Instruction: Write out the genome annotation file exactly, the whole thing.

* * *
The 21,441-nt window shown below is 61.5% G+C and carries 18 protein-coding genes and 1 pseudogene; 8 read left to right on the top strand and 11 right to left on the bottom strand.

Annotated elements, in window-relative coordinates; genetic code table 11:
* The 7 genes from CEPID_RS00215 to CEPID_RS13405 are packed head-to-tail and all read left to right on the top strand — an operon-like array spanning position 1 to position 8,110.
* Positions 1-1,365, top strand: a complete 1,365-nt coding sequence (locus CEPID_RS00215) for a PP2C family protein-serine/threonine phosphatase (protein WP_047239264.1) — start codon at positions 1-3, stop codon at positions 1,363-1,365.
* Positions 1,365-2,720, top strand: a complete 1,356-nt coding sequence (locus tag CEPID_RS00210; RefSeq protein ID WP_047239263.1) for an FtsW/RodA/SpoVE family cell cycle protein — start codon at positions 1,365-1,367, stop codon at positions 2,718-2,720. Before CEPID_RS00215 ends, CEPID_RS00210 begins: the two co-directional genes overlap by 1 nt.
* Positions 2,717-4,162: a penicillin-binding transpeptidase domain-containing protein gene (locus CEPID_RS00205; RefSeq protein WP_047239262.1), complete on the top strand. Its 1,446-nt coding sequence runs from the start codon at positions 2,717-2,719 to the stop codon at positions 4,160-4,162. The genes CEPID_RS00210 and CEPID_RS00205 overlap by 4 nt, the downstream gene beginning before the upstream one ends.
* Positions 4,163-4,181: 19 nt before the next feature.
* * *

The 21,441-nt window shown below is 61.5% G+C and carries 18 protein-coding genes and 1 pseudogene; 8 read left to right on the top strand and 11 right to left on the bottom strand.

Annotated elements, in window-relative coordinates; genetic code table 11:
* The 7 genes from CEPID_RS00215 to CEPID_RS13405 are packed head-to-tail and all read left to right on the top strand — an operon-like array spanning position 1 to position 8,110.
* Positions 1-1,365, top strand: a complete 1,365-nt coding sequence (locus CEPID_RS00215) for a PP2C family protein-serine/threonine phosphatase (protein WP_047239264.1) — start codon at positions 1-3, stop codon at positions 1,363-1,365.
* Positions 1,365-2,720, top strand: a complete 1,356-nt coding sequence (locus tag CEPID_RS00210; RefSeq protein ID WP_047239263.1) for an FtsW/RodA/SpoVE family cell cycle protein — start codon at positions 1,365-1,367, stop codon at positions 2,718-2,720. Before CEPID_RS00215 ends, CEPID_RS00210 begins: the two co-directional genes overlap by 1 nt.
* Positions 2,717-4,162: a penicillin-binding transpeptidase domain-containing protein gene (locus CEPID_RS00205; RefSeq protein WP_047239262.1), complete on the top strand. Its 1,446-nt coding sequence runs from the start codon at positions 2,717-2,719 to the stop codon at positions 4,160-4,162. The genes CEPID_RS00210 and CEPID_RS00205 overlap by 4 nt, the downstream gene beginning before the upstream one ends.
* Positions 4,163-4,181: 19 nt before the next feature.